First volumes of KiKoKa-branded yellow-fleshed kiwifruit from the Yellow Kiwi Project will be on sale in Europe from this autumn

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(l-r) Marco Rivoira, Gerhard Dichgans and Angelo Ferrara

From the country that brought us such iconic designs as Ferrari, Gucci and Martini comes a new contender looking to make its mark in the fast-growing yellow kiwifruit segment. KiKoKa, the new brand name of Rivoira Group’s Yellow Kiwi Project, was unveiled at a crowded press conference at this year’s Fruit Attraction trade fair in Madrid, where project manager Gerhard Dichgans outlined the company’s ambition to create a global brand guaranteeing a year-round supply of premium, sweet-tasting kiwifruit with high resilience to PSA and Moria.

The Yellow Kiwi Project began in 2008 with the planting of 16,000 seedlings bred by the University of Udine and evaluated and selected by nursery New Kiwi Plant (NKP). Last year, Rivoira signed a worldwide license with NKP to grow and market the first two varieties to emerge from the programme, AC497 076 and AC501 022.

“The two varieties have different characteristics: ‘022’ is harvested in mid-October and has a good shelf-life, while ‘076’ is harvested as early as mid/late September and has superior sweetness and dry matter characteristics,” Dichgans explained.

“But a key point is that in seven years of testing they have both shown a strong resilience towards PSA/bacteriosis and Moria, the two biggest problems facing producers in Europe and around the world today.”

KiKoKa is Rivoira’s second attempt to carve out a premium branded segment in an established fruit category. Much like Sambòa, its recently-launched extra-sweet apple brand, Rivoira’s hope is that it will appeal to growers and consumers alike by offering premium quality combined with a strong agronomic performance and an eye-catching, memorable design.

The KiKoKa branding was the brainchild of Robilant, the Milan-based agency that is also behind Sambòa. Explaining the concept behind the label, creative director Angelo Ferrara said the company wanted it to reflect an element of fun and vitality and stick in consumers’ minds. “This name is joyful and playful, and it deviates from the crowd of many descriptive names ­­– it is a bit provocative but certainly easy to remember,” he explained.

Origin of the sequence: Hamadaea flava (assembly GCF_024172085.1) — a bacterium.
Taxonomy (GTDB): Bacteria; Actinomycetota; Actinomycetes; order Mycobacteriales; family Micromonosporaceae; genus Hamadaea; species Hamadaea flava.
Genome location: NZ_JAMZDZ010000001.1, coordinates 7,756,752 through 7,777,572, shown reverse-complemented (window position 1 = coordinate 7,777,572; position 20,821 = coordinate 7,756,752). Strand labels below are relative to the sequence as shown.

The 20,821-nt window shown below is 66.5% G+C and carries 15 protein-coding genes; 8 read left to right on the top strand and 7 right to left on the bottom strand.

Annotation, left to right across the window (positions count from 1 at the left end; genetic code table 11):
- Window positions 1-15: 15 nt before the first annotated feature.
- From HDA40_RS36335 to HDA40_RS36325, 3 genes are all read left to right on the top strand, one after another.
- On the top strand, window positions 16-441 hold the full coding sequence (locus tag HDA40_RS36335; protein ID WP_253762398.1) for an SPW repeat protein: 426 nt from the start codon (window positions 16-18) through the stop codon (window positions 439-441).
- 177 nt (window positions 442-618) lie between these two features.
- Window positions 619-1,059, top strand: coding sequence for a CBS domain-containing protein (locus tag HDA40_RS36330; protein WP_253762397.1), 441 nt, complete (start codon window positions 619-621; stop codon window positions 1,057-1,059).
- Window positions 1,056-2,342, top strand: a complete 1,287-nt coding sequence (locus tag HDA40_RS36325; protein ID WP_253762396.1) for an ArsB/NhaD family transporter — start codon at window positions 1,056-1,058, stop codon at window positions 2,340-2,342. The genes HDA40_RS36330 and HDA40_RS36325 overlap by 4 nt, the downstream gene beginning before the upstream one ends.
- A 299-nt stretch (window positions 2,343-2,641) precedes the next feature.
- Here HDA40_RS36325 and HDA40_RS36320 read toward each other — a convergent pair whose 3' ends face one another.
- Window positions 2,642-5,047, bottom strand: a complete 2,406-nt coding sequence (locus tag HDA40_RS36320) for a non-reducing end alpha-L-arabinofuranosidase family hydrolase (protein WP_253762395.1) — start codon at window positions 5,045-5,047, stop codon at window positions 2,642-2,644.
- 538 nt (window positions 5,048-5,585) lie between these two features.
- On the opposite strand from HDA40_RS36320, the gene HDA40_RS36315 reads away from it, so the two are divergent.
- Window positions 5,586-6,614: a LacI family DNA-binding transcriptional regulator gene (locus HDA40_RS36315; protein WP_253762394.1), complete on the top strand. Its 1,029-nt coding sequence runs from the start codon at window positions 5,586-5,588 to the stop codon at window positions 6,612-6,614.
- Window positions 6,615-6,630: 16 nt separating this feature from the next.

European growers have been slow to respond to growing worldwide demand for yellow-fleshed kiwifruit – it accounts for just 15 per cent of total European production compared to 55 per cent in New Zealand. The double whammy of disease and bad weather have also put the brakes on its development in Italy, where PSA, Moria and frosts have kept production growth in check over the past five years. Nevertheless, as the biggest import region for kiwifruit, taking some 600,000 tonnes each year, Europe is the key to the development of the worldwide kiwifruit business.

“The great strength of our proposal,” said Marco Rivoira, CEO of Rivoira, “is to have two varieties with superior quality and shelf-life, being able to easily cover a commercial sales window up to mid-May, as evidenced by the first batches of fruit harvested in October 2022 and processed and marketed in April 2023.”

According to Rivoira, commercial development of the two new varieties is in full swing, with 140ha planted in 2022 and 220ha in 2023, to which another 200ha are planned for 2024. This shows the great confidence of our partners in the project.”

To date, 1,500ha have been licensed in Europe to 12 companies and a first commercial crop of 450 tonnes will be harvested this autumn and sold under the KiKoKa brand. The next step will be to create a European Consortium, a single marketing desked overseeing sales of KiKoKa-branded kiwifruit in which the shareholding of each grower partners will be proportionate to the number of licensed hectares it has, for the 2024 season. Rivoira said it is also looking to build a worldwide network of growers in the main producing countries.

According to Dichgans, six other selections from the Yellow Kiwi Project are currently undergoing evaluation, including an orange-fleshed variety with a mango taste that is due to be patented by the end of the year.

The 12 Companies participating in the Yellow Kiwi Project are: Italy’s Apo Scaligera, Clementi, Kiwi Uno, Peviani Armonia PO and Zeoli Fruit; Zeus Kiwi and Arta Gold in Greece; Innatis and Savajols from France and Spain’s Surexport and Agrihold.